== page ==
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Jim
12-09-2012, 09:21 AM
Am I correct in thinking the headings in this picture taken from Section 5 of the Introduction into Service (Model year 1992 (USA) are wrong?

The column headings on the right should read

Inlet Opens Before TDC
Inlet Closes After BDC
Exhaust Opens Before BDC
Exhaust Closes After TDC

gsxr
12-09-2012, 09:54 AM
No, the headings are correct. They are the same in the FSM. And I've measured the timing on my engine with a dial gauge, everything matched the factory docs.

:mushroom:

Jim
12-14-2012, 05:33 AM
Thanks Dave..

I did some comparisons and the results are attached.



Later...I need to confess that the table I posted does not use consistent valve lift figures; e.g. MB seem to use 2mm while others use something else. This make the cam angle possibly vary by tens of degrees.

On the Lunati Site

http://www.lunatipower.com/Tech/Cams/CamSpecTerms.aspx

I read the SAE standard is 0.006" off of its seat.

Duration measurements are commonly quoted @.050" lift.

Sorry guys.

500AMM
12-14-2012, 07:19 AM
Am I correct in thinking the headings in this picture taken from Section 5 of the Introduction into Service (Model year 1992 (USA) are wrong?

The column headings on the right should read

Inlet Opens Before TDC
Inlet Closes After BDC
Exhaust Opens Before BDC
Exhaust Closes After TDC
Hi Jim.

Your interpretetion above is wrong - you must think underpressure versus overpressure with regard to the function of each camshaft. The inlet cam cannot open before TDC, it needs to build a certain vacuum to accellerate the inlet airflow into the cylinder when the valve opens. The same with the exhaust cam cannot close after TDC, if so it will such some air into the cylinder.

The table in your last post was interesting, that gives a good picture of the cam lifts, where shorter duration means higher lifts. Compare the 5.0 M119 with the 55 AMG engines, they have quite different camshaft charateristics.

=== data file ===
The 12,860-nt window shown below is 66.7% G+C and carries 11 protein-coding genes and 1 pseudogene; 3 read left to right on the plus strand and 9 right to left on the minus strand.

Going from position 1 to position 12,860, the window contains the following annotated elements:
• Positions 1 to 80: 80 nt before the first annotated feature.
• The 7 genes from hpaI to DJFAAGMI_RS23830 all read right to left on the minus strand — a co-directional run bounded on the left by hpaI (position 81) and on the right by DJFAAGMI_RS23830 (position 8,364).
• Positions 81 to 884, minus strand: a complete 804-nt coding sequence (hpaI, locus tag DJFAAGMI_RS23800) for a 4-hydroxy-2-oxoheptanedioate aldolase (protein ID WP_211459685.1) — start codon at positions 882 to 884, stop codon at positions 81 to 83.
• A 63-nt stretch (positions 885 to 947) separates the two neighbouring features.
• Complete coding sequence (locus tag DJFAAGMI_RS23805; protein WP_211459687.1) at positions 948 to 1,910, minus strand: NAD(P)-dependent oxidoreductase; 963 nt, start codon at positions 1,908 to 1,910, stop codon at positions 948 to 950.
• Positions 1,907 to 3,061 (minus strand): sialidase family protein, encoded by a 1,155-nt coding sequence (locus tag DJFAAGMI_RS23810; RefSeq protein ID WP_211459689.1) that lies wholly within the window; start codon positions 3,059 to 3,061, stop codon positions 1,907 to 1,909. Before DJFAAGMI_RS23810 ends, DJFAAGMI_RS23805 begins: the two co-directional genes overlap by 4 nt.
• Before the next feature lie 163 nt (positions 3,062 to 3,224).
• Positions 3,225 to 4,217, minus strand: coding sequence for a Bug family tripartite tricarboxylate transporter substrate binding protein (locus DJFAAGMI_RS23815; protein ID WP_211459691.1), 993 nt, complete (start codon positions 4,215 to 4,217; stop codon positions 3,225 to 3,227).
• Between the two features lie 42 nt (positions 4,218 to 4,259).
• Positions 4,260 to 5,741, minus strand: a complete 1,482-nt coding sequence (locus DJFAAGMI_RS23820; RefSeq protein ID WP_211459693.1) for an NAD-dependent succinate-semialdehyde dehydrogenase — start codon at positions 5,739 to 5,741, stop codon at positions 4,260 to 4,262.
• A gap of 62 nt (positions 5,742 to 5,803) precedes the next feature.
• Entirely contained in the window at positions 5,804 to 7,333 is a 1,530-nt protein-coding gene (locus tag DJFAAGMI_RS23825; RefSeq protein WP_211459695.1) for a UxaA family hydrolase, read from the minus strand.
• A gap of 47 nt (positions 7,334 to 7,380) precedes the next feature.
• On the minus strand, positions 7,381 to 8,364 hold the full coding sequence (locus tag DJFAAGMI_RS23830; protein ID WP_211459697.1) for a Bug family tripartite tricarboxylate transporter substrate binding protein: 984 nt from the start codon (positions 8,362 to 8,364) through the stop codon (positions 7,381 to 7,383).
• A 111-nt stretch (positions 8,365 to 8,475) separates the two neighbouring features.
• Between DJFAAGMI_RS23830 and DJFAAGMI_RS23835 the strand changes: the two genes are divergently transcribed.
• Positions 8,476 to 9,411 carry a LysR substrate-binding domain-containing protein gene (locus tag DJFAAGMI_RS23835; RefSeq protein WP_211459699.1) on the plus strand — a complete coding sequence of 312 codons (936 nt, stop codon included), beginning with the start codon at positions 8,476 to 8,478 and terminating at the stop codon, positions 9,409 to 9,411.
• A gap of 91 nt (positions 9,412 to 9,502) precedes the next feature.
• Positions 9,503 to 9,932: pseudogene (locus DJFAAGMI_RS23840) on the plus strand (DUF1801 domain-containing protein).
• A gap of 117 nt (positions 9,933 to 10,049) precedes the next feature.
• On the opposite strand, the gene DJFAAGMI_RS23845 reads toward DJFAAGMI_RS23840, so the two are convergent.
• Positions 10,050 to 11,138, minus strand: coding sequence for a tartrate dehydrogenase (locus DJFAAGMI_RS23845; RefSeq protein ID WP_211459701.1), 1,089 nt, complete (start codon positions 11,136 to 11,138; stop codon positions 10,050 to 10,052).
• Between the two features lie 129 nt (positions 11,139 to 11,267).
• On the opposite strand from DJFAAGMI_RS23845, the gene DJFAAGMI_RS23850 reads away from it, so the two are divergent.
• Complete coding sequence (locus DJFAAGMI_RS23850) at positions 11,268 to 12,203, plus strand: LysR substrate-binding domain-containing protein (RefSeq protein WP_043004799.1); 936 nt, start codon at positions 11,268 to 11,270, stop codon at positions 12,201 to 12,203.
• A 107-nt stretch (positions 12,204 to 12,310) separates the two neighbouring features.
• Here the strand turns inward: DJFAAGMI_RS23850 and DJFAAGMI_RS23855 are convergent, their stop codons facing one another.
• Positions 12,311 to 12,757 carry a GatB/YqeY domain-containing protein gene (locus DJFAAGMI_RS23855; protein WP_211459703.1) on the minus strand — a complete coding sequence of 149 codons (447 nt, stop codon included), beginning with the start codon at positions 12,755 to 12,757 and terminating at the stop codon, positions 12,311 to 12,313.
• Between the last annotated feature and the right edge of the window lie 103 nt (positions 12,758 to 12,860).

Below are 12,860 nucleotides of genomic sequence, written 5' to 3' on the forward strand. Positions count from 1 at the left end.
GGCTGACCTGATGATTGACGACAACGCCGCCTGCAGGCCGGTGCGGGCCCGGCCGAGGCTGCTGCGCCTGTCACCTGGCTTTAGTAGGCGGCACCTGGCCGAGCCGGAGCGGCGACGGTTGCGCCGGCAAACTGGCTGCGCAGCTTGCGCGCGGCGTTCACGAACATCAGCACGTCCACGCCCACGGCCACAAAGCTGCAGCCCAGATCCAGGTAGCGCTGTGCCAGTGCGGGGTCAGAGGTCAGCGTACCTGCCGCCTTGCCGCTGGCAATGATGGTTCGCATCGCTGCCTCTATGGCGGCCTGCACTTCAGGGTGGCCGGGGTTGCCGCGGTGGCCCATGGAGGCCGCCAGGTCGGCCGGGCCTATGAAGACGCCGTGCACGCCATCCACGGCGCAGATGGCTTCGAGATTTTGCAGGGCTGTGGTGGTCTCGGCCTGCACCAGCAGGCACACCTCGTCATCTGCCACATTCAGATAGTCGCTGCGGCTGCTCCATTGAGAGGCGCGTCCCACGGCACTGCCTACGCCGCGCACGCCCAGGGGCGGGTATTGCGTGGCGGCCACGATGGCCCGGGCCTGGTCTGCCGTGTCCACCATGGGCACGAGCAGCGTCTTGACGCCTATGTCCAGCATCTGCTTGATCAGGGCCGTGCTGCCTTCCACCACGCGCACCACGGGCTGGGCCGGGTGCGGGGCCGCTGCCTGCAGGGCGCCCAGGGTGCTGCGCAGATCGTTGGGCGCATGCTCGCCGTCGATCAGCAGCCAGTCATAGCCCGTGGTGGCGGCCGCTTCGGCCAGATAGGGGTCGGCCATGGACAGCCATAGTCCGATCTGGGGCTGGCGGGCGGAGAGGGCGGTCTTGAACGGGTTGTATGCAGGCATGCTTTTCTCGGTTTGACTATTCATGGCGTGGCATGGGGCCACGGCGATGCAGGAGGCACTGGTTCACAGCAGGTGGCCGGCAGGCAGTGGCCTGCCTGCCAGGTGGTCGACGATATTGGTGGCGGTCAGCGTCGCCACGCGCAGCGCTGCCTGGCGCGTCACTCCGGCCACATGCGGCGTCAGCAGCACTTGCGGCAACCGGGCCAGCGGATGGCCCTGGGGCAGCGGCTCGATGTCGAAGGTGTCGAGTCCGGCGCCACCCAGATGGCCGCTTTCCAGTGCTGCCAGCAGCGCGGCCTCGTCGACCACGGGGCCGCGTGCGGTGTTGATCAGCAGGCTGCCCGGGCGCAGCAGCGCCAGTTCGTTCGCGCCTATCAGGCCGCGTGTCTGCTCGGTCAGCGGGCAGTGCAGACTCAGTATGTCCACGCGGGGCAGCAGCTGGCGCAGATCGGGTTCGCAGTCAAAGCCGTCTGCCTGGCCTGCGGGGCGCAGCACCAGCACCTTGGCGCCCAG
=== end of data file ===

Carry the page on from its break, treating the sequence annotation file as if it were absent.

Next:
Great info, thanks for posting!

jouniu
02-16-2014, 02:42 PM
Of course inlet cam opes before TDC, outgoing exhaust gas suck fresh charge inside, and in optimum system all way to exhaust channel, and when piston starts to go down it sucks charge back to cylinder, and then exhaust valve closes.

gsxr
02-16-2014, 05:47 PM
The intake valve opens AFTER top dead center. Not before.

Remember these values are at 2mm valve lift!!! The factory specs are correct. See what I already stated in my previous post. I've measured the cam timing via dial gauge and the specs match at ATDC, not BTDC. Same with the exhaust cams, btw.

:mushroom:

jouniu
02-16-2014, 10:15 PM
The intake valve opens AFTER top dead center. Not before.

Remember these values are at 2mm valve lift!!! The factory specs are correct. See what I already stated in my previous post. I've measured the cam timing via dial gauge and the specs match at ATDC, not BTDC. Same with the exhaust cams, btw.

:mushroom:


Yes 2mm is after TDC, but common cam spec valve opening is measured @0.3mm and in normal 4-stroke engine that happens before TDC.

gsxr
02-17-2014, 09:27 AM
At 0mm or 0.3mm the MB intake cams may indeed be opening before TDC.

At the risk of repeating myself, the MB specs are correct, and at 2.0mm lift, they open AFTER TDC... just like it says in the FSM.

There are other errors in the FSM, but this isn't one of them.

:mushroom1: :mushroom1: :mushroom1:

036/199
02-21-2014, 05:21 AM
At 0mm or 0.3mm the MB intake cams may indeed be opening before TDC.



They do,however very slightly.
Otherwise there would be no sense in overlap to use the speed of the exhaust gas to draw more mixture into the combustion chamber.

A crude explanation,but good enough for that case:

http://en.wikipedia.org/wiki/Valve_timing

The only difference is with this engine that the cam timing is measure with more lift,hence the after TDC spec.
I assume MB did give that spec to make measuring the timing easier.

I do not think that on a stock engine anything noticeable is gained changing the static timing.
Would need cams,modified heads,proper exhaust and intake system to advantage of timing changes.



It would be way more interesting to have a real variable dynamic valve timing on the intake cam instead of the two position system and play with the static timing.
Something that might be even possible with re-designing the existing system by variations of the strength of magnetic field.
Would require a stand alone ECU,though.

Then while at it,it would be possible to add with some machining and fabricating involved the intake camshaft system to the exhaust cam.
Need to run a stand alone ECU anyway,so replacing the ignition system with a coil on spark system is easy anyway.

And there you have a proper variable intake and exhaust cam timing M119 with individual coils.

Duck and out...:)